As Europe deals with a debt crisis exacerbated by its shared currency, the East African Community is forging ahead with discussions on a monetary union – and how to avoid Europe's mistakes.
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Hassan Mubiru should be just the sort of person to welcome plans to introduce a single currency in East Africa.
Since the East African Community (EAC) introduced a common market last year, Mr. Mubiru says greater regional integration has seen taxes slashed on the fish he exports from Uganda to its regional neighbors, business become easier, and profits rise.
But as he stands watching a half-dozen employees filleting tilapia fish in teeming Gaba Market on the shores of Lake Victoria, Mubiru says he is skeptical about talk of starting a common currency in the region.
"I can't see how it would work," Mubiru says. "Some countries are big and others are small. I don't think that they can work together, or that it would really be good for my business."
While Mubiru admits that he has never heard of the crisis a continent away that is currently engulfing the euro, his views might strike a chord with many people in Greece or Italy.
But while Mubiru may have reservations about the idea of a single currency, policymakers and economists from the EAC – a five-nation regional body which comprises Uganda, Kenya, Tanzania, Rwanda, and Burundi – are forging ahead with discussions for regional monetary union.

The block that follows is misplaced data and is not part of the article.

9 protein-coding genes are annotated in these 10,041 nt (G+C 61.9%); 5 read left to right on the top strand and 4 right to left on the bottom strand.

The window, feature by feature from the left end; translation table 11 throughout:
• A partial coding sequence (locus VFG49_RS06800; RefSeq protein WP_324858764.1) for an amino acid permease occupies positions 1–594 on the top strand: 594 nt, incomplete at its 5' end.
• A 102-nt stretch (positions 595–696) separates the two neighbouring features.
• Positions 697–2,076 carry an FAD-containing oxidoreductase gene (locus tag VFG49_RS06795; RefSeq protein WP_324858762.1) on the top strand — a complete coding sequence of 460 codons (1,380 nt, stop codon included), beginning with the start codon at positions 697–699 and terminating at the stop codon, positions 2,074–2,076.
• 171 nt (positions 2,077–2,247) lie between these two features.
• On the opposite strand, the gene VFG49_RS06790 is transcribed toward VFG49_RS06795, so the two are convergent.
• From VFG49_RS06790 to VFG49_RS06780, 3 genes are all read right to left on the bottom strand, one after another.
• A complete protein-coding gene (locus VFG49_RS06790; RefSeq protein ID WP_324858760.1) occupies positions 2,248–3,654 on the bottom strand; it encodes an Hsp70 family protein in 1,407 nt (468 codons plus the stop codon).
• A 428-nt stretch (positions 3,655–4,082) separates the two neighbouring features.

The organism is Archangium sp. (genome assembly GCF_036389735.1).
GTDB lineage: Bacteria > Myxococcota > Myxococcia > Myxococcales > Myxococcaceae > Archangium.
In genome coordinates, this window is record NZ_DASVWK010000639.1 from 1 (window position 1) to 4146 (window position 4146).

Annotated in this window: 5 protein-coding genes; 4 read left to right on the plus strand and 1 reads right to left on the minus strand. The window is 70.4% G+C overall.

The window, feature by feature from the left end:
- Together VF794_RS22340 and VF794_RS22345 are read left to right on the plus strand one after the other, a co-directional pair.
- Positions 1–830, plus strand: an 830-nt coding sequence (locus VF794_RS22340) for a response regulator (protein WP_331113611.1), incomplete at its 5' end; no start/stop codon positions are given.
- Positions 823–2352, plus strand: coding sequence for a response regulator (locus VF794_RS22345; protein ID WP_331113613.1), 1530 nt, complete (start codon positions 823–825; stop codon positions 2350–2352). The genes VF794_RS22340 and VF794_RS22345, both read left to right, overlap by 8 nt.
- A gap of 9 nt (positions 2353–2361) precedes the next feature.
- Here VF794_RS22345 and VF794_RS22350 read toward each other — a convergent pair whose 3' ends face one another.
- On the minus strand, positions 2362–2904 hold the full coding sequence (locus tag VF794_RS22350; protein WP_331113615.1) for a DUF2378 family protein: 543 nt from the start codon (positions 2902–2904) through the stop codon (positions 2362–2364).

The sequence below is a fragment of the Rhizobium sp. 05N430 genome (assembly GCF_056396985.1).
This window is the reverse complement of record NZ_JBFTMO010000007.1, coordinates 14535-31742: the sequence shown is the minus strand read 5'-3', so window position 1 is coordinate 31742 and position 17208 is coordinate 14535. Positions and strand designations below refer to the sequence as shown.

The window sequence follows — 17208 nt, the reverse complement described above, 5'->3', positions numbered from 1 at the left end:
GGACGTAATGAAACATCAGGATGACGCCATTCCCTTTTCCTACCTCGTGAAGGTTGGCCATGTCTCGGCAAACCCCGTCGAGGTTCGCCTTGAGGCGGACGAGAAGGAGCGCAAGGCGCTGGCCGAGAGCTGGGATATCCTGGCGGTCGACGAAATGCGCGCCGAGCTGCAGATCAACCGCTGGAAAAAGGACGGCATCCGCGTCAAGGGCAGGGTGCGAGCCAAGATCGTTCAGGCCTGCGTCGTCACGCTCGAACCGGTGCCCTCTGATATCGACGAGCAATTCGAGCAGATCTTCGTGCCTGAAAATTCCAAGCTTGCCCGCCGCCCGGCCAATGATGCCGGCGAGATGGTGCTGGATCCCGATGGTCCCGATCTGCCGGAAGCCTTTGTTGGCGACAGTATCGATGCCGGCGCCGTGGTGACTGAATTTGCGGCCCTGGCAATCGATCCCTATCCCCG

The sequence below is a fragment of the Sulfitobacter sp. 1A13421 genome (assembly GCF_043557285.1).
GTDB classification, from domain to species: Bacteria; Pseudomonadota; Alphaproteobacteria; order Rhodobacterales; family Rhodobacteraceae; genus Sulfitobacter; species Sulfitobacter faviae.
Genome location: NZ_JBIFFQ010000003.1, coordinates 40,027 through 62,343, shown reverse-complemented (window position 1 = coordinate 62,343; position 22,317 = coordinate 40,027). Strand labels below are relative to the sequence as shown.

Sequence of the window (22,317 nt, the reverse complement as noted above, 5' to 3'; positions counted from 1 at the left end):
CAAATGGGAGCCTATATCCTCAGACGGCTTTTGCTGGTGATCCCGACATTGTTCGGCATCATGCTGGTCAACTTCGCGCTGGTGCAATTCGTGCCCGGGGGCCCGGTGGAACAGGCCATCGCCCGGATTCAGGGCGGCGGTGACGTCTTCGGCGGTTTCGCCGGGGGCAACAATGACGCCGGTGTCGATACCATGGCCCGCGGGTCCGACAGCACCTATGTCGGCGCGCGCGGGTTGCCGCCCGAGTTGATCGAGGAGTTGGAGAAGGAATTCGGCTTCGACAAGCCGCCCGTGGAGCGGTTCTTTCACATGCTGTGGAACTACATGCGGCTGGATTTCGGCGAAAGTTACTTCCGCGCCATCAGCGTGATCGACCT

And they are looking at the crisis currently unfolding in the eurozone for lessons on how not to do it.
For Enos Bukuku, the EAC's deputy secretary general for planning, the region would require more integration and coordination between the member states on issues like budget control and debt management and more powers to punish member states if they fail to meet their targets.
"For the eurozone ... maybe there wasn't well coordinated fiscal policy management and enforcement. If there are benchmarks that are agreed upon, it would be expected that the community would also agree on sanctions and enforcement mechanisms," Mr. Bukuku said on the sidelines of the fifth round of negotiations on monetary union, held in the Ugandan town of Entebbe in early November.